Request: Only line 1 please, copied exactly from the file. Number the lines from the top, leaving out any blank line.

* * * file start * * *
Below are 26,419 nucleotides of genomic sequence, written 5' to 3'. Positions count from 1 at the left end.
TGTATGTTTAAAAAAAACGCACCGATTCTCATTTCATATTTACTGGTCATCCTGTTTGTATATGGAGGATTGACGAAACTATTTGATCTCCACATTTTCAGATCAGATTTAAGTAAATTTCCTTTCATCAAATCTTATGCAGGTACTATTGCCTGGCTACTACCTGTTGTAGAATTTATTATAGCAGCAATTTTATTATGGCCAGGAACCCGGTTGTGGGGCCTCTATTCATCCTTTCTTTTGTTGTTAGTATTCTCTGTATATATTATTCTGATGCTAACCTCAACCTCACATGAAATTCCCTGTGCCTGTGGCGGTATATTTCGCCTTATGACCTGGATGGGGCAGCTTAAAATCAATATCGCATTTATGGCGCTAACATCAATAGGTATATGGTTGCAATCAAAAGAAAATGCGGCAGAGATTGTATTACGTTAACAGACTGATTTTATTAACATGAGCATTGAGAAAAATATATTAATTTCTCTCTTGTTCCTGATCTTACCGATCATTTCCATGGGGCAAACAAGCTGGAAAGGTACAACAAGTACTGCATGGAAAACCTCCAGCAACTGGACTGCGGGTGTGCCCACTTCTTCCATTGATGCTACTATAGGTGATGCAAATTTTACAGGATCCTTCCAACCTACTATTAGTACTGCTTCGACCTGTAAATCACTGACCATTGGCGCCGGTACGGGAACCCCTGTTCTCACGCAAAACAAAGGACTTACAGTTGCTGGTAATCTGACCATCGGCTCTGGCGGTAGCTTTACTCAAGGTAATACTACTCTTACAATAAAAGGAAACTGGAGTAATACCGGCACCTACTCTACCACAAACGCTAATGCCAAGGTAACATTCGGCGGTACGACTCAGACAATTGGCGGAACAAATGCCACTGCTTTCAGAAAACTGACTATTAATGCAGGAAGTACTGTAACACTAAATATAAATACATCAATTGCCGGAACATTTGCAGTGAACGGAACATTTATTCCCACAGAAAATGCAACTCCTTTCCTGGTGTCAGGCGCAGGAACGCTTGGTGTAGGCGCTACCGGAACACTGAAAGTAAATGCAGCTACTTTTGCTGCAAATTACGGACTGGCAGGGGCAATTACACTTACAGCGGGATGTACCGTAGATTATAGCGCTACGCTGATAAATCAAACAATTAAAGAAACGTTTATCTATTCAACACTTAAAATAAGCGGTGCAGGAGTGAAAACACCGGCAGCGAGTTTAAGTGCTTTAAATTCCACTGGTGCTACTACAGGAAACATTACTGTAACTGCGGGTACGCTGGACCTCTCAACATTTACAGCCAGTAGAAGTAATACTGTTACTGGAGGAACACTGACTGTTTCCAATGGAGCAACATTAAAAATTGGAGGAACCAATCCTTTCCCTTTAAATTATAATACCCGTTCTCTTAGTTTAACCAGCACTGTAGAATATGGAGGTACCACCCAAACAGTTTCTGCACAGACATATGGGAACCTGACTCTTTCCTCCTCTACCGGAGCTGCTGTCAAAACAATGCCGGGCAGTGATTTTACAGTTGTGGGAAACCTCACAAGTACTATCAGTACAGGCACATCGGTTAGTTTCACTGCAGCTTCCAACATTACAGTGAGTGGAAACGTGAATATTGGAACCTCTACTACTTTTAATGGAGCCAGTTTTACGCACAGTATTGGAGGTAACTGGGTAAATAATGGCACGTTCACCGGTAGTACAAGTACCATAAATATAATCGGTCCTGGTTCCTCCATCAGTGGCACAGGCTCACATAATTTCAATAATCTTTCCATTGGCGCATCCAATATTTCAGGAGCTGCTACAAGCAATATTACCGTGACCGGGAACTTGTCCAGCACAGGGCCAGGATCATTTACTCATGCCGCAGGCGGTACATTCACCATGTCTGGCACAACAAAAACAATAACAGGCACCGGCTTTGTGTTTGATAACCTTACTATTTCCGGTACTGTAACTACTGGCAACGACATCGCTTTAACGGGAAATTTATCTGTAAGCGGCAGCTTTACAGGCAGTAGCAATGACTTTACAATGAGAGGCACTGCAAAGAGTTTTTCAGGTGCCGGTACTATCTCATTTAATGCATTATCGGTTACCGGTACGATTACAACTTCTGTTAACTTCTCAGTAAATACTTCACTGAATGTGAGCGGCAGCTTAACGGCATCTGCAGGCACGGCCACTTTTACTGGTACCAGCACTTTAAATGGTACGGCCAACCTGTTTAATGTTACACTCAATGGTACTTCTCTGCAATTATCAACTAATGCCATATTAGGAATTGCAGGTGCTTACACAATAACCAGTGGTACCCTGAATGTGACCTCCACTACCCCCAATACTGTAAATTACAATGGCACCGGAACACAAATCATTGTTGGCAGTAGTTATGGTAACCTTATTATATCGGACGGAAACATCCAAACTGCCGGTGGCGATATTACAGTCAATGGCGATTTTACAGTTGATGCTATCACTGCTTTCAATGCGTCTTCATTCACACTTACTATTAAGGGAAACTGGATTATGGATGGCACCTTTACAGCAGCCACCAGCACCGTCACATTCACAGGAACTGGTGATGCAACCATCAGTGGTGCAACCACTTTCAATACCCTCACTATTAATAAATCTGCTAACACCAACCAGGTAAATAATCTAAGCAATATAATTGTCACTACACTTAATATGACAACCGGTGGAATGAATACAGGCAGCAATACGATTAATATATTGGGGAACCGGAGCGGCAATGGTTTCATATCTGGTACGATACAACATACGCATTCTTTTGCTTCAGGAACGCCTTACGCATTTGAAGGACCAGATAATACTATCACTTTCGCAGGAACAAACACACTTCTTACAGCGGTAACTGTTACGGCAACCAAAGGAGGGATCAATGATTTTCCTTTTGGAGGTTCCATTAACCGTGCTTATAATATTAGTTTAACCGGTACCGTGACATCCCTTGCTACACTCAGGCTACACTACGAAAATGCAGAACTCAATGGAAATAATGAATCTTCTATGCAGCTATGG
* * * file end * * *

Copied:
Below are 26,419 nucleotides of genomic sequence, written 5' to 3'. Positions count from 1 at the left end.